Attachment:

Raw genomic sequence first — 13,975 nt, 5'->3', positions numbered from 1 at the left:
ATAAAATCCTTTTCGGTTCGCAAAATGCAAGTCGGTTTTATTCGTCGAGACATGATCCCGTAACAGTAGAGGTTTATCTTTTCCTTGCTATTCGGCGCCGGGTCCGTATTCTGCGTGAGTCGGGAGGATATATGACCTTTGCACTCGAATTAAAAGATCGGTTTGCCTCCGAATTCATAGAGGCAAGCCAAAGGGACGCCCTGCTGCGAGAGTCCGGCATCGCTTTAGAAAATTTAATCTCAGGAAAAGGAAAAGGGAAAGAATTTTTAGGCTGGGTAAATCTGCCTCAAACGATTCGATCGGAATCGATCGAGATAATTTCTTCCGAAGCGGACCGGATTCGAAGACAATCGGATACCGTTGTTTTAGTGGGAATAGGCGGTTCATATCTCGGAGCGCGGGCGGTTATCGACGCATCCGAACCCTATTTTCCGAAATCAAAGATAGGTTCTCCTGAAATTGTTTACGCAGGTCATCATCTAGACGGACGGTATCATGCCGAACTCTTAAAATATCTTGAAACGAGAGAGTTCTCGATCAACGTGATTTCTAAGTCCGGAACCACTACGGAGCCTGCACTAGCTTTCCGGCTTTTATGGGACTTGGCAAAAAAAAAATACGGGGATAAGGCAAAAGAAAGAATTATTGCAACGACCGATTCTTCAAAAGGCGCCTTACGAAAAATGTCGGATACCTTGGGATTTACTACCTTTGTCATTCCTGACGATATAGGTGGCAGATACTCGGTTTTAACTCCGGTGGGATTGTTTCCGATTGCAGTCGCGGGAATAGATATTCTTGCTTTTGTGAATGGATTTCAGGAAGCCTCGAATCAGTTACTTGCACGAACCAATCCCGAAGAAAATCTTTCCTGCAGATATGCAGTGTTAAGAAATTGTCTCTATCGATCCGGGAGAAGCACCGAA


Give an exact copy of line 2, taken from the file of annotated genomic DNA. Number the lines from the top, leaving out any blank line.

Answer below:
ATAAAATCCTTTTCGGTTCGCAAAATGCAAGTCGGTTTTATTCGTCGAGACATGATCCCGTAACAGTAGAGGTTTATCTTTTCCTTGCTATTCGGCGCCGGGTCCGTATTCTGCGTGAGTCGGGAGGATATATGACCTTTGCACTCGAATTAAAAGATCGGTTTGCCTCCGAATTCATAGAGGCAAGCCAAAGGGACGCCCTGCTGCGAGAGTCCGGCATCGCTTTAGAAAATTTAATCTCAGGAAAAGGAAAAGGGAAAGAATTTTTAGGCTGGGTAAATCTGCCTCAAACGATTCGATCGGAATCGATCGAGATAATTTCTTCCGAAGCGGACCGGATTCGAAGACAATCGGATACCGTTGTTTTAGTGGGAATAGGCGGTTCATATCTCGGAGCGCGGGCGGTTATCGACGCATCCGAACCCTATTTTCCGAAATCAAAGATAGGTTCTCCTGAAATTGTTTACGCAGGTCATCATCTAGACGGACGGTATCATGCCGAACTCTTAAAATATCTTGAAACGAGAGAGTTCTCGATCAACGTGATTTCTAAGTCCGGAACCACTACGGAGCCTGCACTAGCTTTCCGGCTTTTATGGGACTTGGCAAAAAAAAAATACGGGGATAAGGCAAAAGAAAGAATTATTGCAACGACCGATTCTTCAAAAGGCGCCTTACGAAAAATGTCGGATACCTTGGGATTTACTACCTTTGTCATTCCTGACGATATAGGTGGCAGATACTCGGTTTTAACTCCGGTGGGATTGTTTCCGATTGCAGTCGCGGGAATAGATATTCTTGCTTTTGTGAATGGATTTCAGGAAGCCTCGAATCAGTTACTTGCACGAACCAATCCCGAAGAAAATCTTTCCTGCAGATATGCAGTGTTAAGAAATTGTCTCTATCGATCCGGGAGAAGCACCGAA